Foundation Radiology Group, a Pittsburgh-based provider of diagnostic imaging professional services, has raised $10 million in first-round funding. Chrysalis Ventures led the deal, and was joined by Health Evolution Partners.
Reflex Systems Inc., an Atlanta-based provider of virtualization management and security, has raised $8.5 million in Series A funding led by RFA Management Company. This round is the final step of a reorganization for the company, which was previously known as Reflex Security. It previously raised around $18 million in 2006 and 2007, from firms like Lambda Funds and Spencer Trask Ventures.
Ravenflow, an Emeryville, Calif.-based provider of application delivery acceleration solutions, has raised $6 million in new VC funding. Return backers include Alloy Ventures, Palomar Ventures and The Roda Group. The company previously raised $14.5 million via a tranched-out Series A round. www.ravenflow.com
York Telecom, an Eatontown, N.J.–based provider of visual communication services for large enterprise customers, has raised $6 million from Petra Capital Partners.
ExtraHop Networks Inc., a Seattle-based provider of network management appliances, has raised $5.1 million in Series A funding. Madrona Venture Group led the round, and was joined by Marc Andreessen and Ben Horowitz.
TalentSpring Inc., a Seattle-based provider of semantic search solutions for talent sourcing, has raised $1.6 million in first-round funding. Backers include Second Avenue Partners. www.talentspring.com
iZumi Bio Inc., a South San Francisco-based regenerative medicine company that uses induced pluripotent stem (iPS) cells, has raised $20 million in VC funding since its 2007 inception. Backers include Highland Capital Partners and Kleiner Perkins Caufield & Byers. The funding amount was disclosed in a USA Today article, about how the company has forged a partnership with Kyoto University’s Shinya Yamanaka. www.izumibio.com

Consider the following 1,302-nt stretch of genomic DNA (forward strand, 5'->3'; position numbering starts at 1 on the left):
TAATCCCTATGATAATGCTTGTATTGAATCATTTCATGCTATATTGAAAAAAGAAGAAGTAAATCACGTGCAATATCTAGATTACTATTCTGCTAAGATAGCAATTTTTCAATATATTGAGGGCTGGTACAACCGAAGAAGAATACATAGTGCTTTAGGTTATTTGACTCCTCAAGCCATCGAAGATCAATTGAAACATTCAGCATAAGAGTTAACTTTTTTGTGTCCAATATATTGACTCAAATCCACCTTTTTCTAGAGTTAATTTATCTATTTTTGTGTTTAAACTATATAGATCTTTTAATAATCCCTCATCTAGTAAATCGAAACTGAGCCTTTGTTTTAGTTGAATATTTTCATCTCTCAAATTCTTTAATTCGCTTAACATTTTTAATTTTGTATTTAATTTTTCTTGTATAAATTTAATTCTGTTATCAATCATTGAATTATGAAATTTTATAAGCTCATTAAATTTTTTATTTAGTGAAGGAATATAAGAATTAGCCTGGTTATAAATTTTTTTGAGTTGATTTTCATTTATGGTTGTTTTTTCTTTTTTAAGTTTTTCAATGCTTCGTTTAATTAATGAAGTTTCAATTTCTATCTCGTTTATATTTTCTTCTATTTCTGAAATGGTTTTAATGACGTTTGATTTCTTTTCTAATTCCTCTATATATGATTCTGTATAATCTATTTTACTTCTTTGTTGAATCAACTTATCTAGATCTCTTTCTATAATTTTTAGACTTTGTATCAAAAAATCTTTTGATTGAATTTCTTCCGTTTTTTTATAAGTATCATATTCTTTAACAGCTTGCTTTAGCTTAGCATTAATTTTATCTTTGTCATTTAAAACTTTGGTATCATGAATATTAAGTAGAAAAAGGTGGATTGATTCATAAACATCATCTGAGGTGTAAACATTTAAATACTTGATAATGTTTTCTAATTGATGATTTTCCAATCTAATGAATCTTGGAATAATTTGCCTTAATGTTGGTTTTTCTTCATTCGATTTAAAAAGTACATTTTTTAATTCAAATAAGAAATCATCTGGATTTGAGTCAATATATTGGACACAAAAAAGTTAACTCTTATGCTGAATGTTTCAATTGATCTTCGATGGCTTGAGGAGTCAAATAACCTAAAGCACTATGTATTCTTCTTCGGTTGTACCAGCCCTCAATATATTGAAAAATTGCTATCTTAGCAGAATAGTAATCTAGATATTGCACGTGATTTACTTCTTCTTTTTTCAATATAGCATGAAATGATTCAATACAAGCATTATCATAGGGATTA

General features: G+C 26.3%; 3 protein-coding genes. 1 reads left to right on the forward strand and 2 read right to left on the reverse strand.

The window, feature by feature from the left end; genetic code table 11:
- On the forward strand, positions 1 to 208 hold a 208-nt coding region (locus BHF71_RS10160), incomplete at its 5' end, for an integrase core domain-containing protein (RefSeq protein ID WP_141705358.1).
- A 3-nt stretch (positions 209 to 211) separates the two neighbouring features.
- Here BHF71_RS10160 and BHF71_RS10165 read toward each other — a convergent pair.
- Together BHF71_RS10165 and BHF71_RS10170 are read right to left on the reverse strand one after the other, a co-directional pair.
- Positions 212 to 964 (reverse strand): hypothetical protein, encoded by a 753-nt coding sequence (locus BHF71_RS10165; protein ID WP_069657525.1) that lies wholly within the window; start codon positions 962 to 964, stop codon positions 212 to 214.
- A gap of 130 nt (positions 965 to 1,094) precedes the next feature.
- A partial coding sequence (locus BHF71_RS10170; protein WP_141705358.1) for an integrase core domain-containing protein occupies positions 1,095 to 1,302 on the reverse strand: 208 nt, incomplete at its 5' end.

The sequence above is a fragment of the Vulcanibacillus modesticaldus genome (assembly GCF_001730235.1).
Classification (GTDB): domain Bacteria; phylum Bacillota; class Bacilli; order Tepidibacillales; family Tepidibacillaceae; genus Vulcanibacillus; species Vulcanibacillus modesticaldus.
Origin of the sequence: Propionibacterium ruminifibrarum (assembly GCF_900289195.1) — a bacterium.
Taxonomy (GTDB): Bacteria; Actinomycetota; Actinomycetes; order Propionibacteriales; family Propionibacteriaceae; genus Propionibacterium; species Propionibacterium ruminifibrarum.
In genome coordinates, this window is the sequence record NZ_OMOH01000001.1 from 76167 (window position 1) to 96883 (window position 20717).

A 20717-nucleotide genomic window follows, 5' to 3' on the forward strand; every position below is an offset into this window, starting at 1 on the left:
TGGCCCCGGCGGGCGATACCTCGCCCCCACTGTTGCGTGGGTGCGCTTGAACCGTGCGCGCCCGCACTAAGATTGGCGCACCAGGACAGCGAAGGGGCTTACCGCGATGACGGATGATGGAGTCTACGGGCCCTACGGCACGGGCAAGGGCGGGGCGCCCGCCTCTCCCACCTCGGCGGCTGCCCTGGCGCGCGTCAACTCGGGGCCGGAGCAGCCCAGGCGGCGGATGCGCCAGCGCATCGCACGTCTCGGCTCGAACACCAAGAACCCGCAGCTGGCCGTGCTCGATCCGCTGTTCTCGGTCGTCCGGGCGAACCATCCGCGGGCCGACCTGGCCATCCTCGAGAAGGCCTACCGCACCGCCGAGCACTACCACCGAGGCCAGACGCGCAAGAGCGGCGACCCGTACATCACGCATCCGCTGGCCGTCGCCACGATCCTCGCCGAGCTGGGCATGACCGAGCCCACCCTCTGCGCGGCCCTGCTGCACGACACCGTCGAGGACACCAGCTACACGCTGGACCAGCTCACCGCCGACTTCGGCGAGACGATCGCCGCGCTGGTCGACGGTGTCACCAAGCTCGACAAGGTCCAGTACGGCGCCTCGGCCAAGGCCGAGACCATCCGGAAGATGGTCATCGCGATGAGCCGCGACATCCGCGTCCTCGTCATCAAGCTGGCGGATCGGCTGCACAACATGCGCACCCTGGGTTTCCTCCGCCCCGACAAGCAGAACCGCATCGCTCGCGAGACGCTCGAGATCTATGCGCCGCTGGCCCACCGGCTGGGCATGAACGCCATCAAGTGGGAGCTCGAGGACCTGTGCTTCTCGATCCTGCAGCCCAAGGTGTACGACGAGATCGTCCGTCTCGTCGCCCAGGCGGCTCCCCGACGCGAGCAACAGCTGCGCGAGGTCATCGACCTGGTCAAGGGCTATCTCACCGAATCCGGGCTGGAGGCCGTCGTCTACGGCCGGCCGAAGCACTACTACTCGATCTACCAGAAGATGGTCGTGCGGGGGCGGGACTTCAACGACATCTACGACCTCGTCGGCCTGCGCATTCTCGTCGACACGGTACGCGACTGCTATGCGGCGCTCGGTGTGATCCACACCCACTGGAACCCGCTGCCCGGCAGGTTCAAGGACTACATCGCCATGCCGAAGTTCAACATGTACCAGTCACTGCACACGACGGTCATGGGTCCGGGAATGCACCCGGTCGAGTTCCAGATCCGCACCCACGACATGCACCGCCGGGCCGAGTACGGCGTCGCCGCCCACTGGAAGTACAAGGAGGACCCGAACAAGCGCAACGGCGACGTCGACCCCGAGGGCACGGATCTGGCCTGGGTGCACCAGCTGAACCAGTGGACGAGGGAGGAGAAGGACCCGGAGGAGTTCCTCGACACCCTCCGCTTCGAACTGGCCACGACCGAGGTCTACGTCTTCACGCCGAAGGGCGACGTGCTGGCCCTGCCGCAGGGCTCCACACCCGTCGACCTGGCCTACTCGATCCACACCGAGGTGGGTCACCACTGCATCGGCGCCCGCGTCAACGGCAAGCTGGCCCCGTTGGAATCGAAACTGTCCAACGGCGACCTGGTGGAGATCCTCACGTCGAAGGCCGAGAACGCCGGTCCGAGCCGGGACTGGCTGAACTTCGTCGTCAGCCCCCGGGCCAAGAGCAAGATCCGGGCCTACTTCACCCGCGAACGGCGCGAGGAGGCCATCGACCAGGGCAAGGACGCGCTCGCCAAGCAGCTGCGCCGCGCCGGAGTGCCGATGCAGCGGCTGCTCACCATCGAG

Ancor Capital Partners has completed its acquisition of FCA Packaging Products LLC, a Moline, Ill.-based maker of industrial shipping containers. No financial terms were disclosed. William Blair & Co. advised FCA on the sale.
DWW Woolworth GmbH, a German department store chain owned by UK-based Argyll Partners, has filed for insolvency. The company operates 323 stores, employing around 11,000. It generated around $1.2 billion in sales for the fiscal year ending last October. Read more
Hassan Ahmed has joined Charles River Ventures as a senior advisor. He is the former chairman and CEO of Sonus Networks.
Jim Breyer, a partner with venture firm Accel Partners, has been named to the board of Dell Inc. (Nasdaq: DELL). He will stand for formal election at a July shareholders meeting. Breyer currently serves on the boards of several Accel portfolio companies (including Facebook), plus is a Wal-Mart director.
A.J. Brohinsky has joined KKR as a director in the firm’s portfolio operations team, KKR Capstone. He will be “responsible for leading the firm’s Lean Six Sigma efforts.” Brohinsky previously was executive vice president of SmartOps.
Eric Luftig has joined BMO Capital Markets as a managing director in the firm’s leveraged finance group. He previously held senior positions with both GE Capital Markets and CIBC World Markets.